Ten years ago, the world’s oil and gas heavyweights including Woodside Energy, walked away from what would have been the largest gas refinery in the world. If the Barnett-Grylls government had its way, the refinery at Walmadany (James Price Point) would be belching out 50 million tonnes of climate-change-inducing carbon dioxide every year. The direct impact on the Kimberley coast would have been devastating.
Walmadany / James Price Point
According to the government and the Browse Joint Venture’s own reports, 30km² of gas refineries would have covered a corridor of great botanical richness: ancient remnant rainforest containing bushfoods, and rare and endangered plants and animals in concrete. Despite this same area having been proposed in 1962 for a National Park, and having tremendous, well-documented cultural significance, the WA Premier Colin Barnett deemed it suitable for industrialisation. Traditional Custodians and knowledge holders, the Goolarabooloo and many other Aboriginal people stood defiant to defend this special place. The fight was taken to the courts and a camp was created to defend Country.
Monsoon Vine Thicket - Threatened Ecological Community
A port would have been cut into the sensitive dune system, and 50km² of surrounding ocean, brimming with sealife — fish, turtle, Dugong, Humpback Whales, corals, seagrasses — would, on the developers’ own admission, have become a marine ‘deadzone’. Oil from any spill would have reached Cable Beach in 10 days, according to modelling reports, and 30 billion litres of wastewater was to be pumped into the ocean every year. The refineries would have been the largest single source of poisonous benzene on the continent. According to Premier Barnett, it was just a ‘pinprick’ in the landscape, equivalent to ‘one seat in the MCG stadium’ on an ‘unremarkable beach’.
A government report from 2005, a blueprint for the industrial development of the whole Kimberley, put the case forward for gas refineries on the Dampier Peninsula. LNG could be exported to Asia. It would also:
- power an alumina refinery near Broome to process bauxite mined and shipped from the Mitchell Plateau, deep in the North Kimberley
- power a lead and zinc refinery, which would have been built, and the product exported through Broome
- Coal, uranium and other minerals would be mined and the Kimberley would become the next Pilbara.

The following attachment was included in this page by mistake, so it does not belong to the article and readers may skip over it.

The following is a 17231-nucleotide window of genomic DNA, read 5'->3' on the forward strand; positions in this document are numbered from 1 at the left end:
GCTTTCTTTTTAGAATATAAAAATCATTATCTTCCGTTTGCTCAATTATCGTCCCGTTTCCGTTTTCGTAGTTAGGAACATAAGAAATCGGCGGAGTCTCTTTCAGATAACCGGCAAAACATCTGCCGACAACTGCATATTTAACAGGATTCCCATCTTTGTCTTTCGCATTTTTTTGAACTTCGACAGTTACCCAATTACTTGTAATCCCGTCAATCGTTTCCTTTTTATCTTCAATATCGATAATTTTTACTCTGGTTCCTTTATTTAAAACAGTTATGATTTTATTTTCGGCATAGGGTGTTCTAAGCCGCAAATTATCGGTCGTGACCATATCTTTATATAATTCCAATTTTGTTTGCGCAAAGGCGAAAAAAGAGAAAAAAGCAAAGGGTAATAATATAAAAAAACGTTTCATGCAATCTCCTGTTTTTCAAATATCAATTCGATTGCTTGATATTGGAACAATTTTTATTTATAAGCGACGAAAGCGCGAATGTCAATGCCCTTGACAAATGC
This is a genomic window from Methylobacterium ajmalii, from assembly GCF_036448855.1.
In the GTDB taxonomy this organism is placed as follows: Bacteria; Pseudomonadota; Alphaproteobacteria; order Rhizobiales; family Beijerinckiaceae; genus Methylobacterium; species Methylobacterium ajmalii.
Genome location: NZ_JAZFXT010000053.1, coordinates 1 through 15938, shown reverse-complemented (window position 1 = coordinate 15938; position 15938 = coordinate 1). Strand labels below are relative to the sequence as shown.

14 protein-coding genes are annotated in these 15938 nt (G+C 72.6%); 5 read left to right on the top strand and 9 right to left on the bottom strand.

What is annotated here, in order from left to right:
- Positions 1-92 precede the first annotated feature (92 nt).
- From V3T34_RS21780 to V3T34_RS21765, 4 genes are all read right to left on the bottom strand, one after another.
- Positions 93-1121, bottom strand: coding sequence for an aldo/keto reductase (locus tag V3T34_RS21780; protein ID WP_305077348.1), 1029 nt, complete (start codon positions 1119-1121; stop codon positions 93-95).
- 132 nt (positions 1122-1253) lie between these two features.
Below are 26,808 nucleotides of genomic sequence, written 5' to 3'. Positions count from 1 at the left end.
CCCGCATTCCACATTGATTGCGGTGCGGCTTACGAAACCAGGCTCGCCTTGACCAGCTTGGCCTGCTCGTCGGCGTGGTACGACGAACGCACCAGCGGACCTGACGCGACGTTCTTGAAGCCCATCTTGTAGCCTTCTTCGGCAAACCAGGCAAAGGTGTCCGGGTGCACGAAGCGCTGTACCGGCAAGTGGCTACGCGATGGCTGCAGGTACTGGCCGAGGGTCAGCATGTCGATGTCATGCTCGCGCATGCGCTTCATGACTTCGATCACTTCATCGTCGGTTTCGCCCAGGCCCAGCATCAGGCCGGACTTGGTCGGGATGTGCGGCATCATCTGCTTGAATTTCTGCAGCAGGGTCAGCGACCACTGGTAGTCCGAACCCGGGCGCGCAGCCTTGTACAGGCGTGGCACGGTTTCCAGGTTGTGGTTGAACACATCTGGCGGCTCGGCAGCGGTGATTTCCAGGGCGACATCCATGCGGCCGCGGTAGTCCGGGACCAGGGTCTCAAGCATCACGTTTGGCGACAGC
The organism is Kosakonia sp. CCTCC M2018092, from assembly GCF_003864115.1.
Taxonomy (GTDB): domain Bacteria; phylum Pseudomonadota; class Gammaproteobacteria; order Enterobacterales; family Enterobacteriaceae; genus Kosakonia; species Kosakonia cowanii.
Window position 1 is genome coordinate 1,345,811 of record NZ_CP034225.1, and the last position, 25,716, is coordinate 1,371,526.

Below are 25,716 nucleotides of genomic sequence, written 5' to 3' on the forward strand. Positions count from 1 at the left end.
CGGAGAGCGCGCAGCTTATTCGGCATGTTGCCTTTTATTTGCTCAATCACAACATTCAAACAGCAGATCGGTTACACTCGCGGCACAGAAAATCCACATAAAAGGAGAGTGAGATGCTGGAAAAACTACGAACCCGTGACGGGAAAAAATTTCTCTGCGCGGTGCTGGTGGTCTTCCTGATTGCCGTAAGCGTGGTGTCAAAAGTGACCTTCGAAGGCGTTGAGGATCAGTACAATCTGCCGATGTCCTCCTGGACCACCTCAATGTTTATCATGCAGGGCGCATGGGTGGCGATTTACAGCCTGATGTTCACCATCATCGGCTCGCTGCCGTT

Social impact assessments showed that the health and justice sectors were already at breaking point in Broome, yet the government admitted it couldn’t prevent the expected 8,000 fly-in, fly-out (FIFO) workers from staying on in town at the end of their shifts. It also refused to commit to improving and expanding health and justice services in Broome. It seemed that all they wanted was the revenue.
It was clear that Broome was going to be transformed into a mining town.
The fear of the permanent residents, who loved Broome and the Kimberley, was palpable.
Then Broome community members, old and new, mobilised to defend the town and the region from industrialisation, and support piled in from around the globe. The campaign steadily grew to a crescendo in February 2013, when 20,000 people rallied at a concert in Fremantle. John Butler, Missy Higgins, Bob Brown and Scott Ludlam, who all have long-term connections to the Kimberley, spoke to the crowd.
Concert for the Kimberley 2013 - Fremantle Photo Adam Monk
The Broome community made its message to the government and Woodside clear at the March state election. The WA Greens won the popular vote resoundingly in Broome, as the only party to oppose the refineries outright. A month later, Woodside and its partners were gone.
For a more in-depth understanding of the campaign to protect the Kimberley, you can purchase James Price Point — the story of a movement by Damian Kelly through our website here.